On Wednesday, June 19, Senator Dianne Feinstein wrote to Secretary Defense of Chuck Hagel in opposition to the practice of force-feeding Guantanamo detainees on hunger strike. Her letter cites The Constitution Project Task Force on Detainee Treatment’s finding that force feeding practices at Guantanamo are “contrary to established medical and professional ethical standards,” and its recommendation that the United States follow the World Medical Association’s guidelines on hunger strikes.
The Department of Defense has been force feeding Guantánamo inmates on hunger strike since at least 2005. In December 2005/January 2006, it began carrying out the force feeding in restraint chairs, with straps around the detainees’ hands, feet, shoulders, and torso. Detainees and their lawyers have described the procedure as painful and degrading, and contrary to medical ethics. The Department of Defense has claimed over and over that it is simply trying to preserve the detainees’ lives, and that it follows the same procedures that the Federal Bureau of Prisons does and that U.S. courts have upheld.
Federal prisons do sometimes force feed detainees, and federal courts have upheld the practice. But, as discussed in chapter 6 of the Task Force Report, there are significant differences in how most federal prisons and Guantánamo handle hunger strikes—particularly the use of restraints in force-feeding. Senator Feinstein’s staff confirmed and elaborated on these differences:
Within the Bureau of Prisons, force-feeding is exceedingly rare. The Intelligence Committee staff has been told that no inmate within the Bureau of Prisons has been force-fed in more than six months. When force-feedings do occur within the Bureau of Prisons, we have been told that nearly 95% of the time they are conducted with a fully compliant inmate requiring no restraints. At Guantánamo Bay, on the other hand, all detainees being force-fed—regardless of their level of cooperation—are placed in chairs where they are forcibly restrained. The visual impression is one of restraint: of arms, legs, and body. Further, at Guantánamo Bay, detainees are fed twice a day in this manner, potentially over a substantial period of time. This also is inconsistent with the practice of the U.S. Bureau of Prisons.
Additionally, the U.S. federal prison guidelines for force-feedings include several safeguards and oversight mechanisms that are not in place at Guantánamo Bay. These guidelines require the warden to notify a sentencing judge of the involuntary feeding, with background and an explanation of the reasons for involuntary feeding. Further, the Bureau of Prisons requires an individualized assessment of an inmate’s situation to guide how force-feedings are administered, a practice that I found largely absent at Guantánamo Bay. Finally, all force-feedings must be videotaped within the Bureau of Prisons.
Representative Mike Pompeo of Kansas responded harshly to Feinstein’s letter: “She wants them to die?” he asked. “Did she give an alternative?” This reaction—in addition to being somewhat inconsistent with Rep. Pompeo’s past remarks claiming that the hunger strike did not put detainees’ health at risk and they had actually “put on weight”—is a caricature of the Senator’s, the Task Force’s, and the medical community’s position.
No one wants the detainees to die. This includes the detainees themselves. Hunger strikers are rarely suicidal, and if detainees do become acutely suicidal, they need mental health treatment, not just force-feeding in restraints. (To date, no Guantanamo detainee has died from medical complications of hunger striking. According to autopsy reports, seven prisoners have killed themselves in Guantánamo to date—Adnan Latif, Haji Nassim, Muhammad al-Hanashi, Abdul Rahman Al Amri, Yasser Talal Al Zahrani, Mani Al Utaybi and Ali Abdullah Ahmed. At least two more have attempted suicide in recent months.)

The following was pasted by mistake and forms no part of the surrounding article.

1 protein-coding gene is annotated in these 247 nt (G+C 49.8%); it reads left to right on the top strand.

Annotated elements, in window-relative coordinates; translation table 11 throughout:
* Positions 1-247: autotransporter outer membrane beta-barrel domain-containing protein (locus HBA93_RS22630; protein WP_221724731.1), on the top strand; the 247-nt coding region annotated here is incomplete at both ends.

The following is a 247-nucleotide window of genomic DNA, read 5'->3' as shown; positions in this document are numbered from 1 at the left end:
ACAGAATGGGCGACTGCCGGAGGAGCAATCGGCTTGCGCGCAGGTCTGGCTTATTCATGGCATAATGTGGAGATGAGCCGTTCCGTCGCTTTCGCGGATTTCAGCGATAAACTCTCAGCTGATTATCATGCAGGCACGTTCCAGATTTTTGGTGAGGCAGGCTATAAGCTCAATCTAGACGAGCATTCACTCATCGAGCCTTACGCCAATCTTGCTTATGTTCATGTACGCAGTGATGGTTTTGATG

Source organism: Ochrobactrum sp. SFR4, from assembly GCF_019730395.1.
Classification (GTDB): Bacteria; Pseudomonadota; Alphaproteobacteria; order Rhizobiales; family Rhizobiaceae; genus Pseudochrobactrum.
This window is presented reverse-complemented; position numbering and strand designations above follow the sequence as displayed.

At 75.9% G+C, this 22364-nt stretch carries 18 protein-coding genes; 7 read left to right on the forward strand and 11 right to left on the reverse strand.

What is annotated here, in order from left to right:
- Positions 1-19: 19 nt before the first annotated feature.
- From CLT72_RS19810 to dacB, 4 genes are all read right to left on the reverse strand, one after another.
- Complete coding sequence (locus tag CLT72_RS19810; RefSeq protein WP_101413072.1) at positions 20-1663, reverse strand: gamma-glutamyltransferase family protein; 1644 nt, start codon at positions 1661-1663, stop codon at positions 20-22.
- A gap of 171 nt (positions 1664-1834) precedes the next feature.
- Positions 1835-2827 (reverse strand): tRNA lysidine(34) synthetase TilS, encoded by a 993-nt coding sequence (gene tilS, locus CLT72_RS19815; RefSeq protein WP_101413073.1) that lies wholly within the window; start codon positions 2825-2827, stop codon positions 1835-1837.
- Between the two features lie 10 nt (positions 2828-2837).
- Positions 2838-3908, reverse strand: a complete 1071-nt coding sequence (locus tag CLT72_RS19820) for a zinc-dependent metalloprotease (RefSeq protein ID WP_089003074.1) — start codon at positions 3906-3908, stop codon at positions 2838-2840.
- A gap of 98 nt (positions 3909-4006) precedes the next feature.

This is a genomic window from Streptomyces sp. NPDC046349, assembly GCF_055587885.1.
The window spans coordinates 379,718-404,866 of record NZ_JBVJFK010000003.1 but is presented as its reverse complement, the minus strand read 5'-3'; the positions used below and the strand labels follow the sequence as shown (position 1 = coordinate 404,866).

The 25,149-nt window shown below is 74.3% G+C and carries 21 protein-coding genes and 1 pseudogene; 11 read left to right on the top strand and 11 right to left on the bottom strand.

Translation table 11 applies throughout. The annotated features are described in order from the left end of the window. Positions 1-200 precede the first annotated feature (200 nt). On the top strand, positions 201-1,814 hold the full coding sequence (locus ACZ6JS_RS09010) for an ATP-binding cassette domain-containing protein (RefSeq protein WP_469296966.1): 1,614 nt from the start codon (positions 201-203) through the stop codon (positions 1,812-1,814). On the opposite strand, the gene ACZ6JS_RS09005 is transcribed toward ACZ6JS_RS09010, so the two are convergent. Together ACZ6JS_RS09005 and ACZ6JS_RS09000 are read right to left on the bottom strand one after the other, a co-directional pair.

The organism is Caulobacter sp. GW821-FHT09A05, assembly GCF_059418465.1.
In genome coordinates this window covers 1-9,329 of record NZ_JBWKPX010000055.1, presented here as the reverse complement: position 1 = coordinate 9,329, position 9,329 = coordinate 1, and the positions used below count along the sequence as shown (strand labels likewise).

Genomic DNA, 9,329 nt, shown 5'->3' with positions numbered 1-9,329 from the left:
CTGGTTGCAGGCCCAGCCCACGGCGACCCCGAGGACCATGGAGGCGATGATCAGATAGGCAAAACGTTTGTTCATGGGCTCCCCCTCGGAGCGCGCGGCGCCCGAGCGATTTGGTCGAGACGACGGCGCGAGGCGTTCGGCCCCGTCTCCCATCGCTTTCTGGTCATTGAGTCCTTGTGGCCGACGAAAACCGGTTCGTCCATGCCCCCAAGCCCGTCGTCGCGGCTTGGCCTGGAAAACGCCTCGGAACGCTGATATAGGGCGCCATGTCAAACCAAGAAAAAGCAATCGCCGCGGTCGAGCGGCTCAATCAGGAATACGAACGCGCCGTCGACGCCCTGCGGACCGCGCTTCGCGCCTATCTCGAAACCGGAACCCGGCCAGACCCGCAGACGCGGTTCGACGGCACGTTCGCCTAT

The Constitution Project’s report contains a section on “Ideal Management of Hunger Strikes.” Task Force medical expert Dr. Gerald Thomson gives further details in this video, beginning at approximately 35:00.
Senator Feinstein, recognizing that the Defense Department is unlikely to reverse itself and completely adopt the standards in the Malta Declaration, simply asks DoD “to reevaluate the force-feeding policies…and put in place the most humane policies possible.” That is long overdue.
It is easy to dismiss arguments over the precise means by which detainees are tube-fed as trivial. But the only possible legal or moral justification for force-feeding is to preserve detainees’ lives. If it is being carried out in a needlessly harsh, painful, punitive fashion, that justification disappears. And for the 44 detainees currently being force-fed in restraint chairs twice a day—some of whom who have been force-fed in this manner every day for years at a time—I doubt the details are trivial.
The following is a collection of first hand accounts and primary sources on force-feeding at Guantánamo:
Additional sources (including declarations from prison officials defending force feeding and the use of restraint chairs) are quoted in the Task Force report’s section on the medical response to previous hunger strikes.
These accounts are not easy to read, and this is not an easy issue. I am sure that not everyone who reads them will reach the same conclusions as the Task Force did, but whether we agree or not we should at least be aware of exactly what is going on in our name. Senator Feinstein and the intelligence committee staff deserve credit for looking closely at this issue, when it’s much easier to look away.
The views expressed in this blog post are not necessarily those of TCP, its committees, or boards.